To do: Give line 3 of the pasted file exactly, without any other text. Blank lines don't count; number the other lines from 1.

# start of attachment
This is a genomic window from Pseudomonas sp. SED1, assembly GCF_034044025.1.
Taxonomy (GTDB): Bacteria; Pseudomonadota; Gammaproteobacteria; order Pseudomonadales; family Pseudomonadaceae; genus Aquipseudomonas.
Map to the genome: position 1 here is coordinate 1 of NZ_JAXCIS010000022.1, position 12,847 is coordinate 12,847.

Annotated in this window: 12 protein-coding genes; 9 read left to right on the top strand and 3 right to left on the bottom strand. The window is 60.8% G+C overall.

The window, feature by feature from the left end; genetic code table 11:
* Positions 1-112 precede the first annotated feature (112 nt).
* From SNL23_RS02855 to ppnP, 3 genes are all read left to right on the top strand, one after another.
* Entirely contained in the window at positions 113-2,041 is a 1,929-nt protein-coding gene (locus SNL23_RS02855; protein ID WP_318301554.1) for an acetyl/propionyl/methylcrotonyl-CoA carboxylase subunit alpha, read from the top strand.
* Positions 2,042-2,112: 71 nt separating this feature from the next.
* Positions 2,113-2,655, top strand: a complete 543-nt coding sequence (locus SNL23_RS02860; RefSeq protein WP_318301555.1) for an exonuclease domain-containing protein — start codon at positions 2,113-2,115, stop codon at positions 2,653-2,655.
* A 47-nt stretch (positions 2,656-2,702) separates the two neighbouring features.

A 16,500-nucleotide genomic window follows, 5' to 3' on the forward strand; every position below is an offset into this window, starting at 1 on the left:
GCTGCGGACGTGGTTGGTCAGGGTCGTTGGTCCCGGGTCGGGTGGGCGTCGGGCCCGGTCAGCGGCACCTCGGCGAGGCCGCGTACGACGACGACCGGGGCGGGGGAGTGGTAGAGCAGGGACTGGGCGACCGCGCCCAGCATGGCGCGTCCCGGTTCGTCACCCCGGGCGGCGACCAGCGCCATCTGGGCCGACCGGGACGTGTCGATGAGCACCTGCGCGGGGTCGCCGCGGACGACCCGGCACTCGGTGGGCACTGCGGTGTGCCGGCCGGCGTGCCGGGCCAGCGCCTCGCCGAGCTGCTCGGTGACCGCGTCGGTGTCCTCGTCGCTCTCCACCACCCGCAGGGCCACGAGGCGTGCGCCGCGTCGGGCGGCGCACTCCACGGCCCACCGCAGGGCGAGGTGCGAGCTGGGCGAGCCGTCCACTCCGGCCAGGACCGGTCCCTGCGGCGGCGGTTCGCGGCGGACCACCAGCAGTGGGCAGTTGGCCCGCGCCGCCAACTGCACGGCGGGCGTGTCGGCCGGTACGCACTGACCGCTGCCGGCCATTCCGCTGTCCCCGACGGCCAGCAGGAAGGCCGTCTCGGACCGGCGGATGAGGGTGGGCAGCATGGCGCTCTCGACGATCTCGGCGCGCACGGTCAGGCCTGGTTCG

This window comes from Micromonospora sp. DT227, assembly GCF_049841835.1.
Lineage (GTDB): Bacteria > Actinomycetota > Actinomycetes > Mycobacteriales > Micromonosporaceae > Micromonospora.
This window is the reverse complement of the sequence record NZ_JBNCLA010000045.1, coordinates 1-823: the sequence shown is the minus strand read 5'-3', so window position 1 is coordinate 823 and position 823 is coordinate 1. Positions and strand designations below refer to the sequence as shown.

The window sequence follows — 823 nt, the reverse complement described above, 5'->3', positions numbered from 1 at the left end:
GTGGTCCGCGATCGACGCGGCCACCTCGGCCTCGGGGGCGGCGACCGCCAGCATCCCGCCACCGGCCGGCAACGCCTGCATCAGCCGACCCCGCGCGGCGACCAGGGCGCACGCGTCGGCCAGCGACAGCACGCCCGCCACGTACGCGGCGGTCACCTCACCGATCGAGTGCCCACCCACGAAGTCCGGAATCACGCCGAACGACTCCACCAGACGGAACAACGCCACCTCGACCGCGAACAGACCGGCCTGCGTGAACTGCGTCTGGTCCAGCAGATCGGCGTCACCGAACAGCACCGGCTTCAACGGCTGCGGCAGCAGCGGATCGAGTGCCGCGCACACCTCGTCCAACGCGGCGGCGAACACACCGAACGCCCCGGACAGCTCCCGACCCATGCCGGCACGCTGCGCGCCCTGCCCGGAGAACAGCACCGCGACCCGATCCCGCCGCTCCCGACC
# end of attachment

Map to the genome: position 1 here is coordinate 1 of NZ_JAXCIS010000022.1, position 12,847 is coordinate 12,847.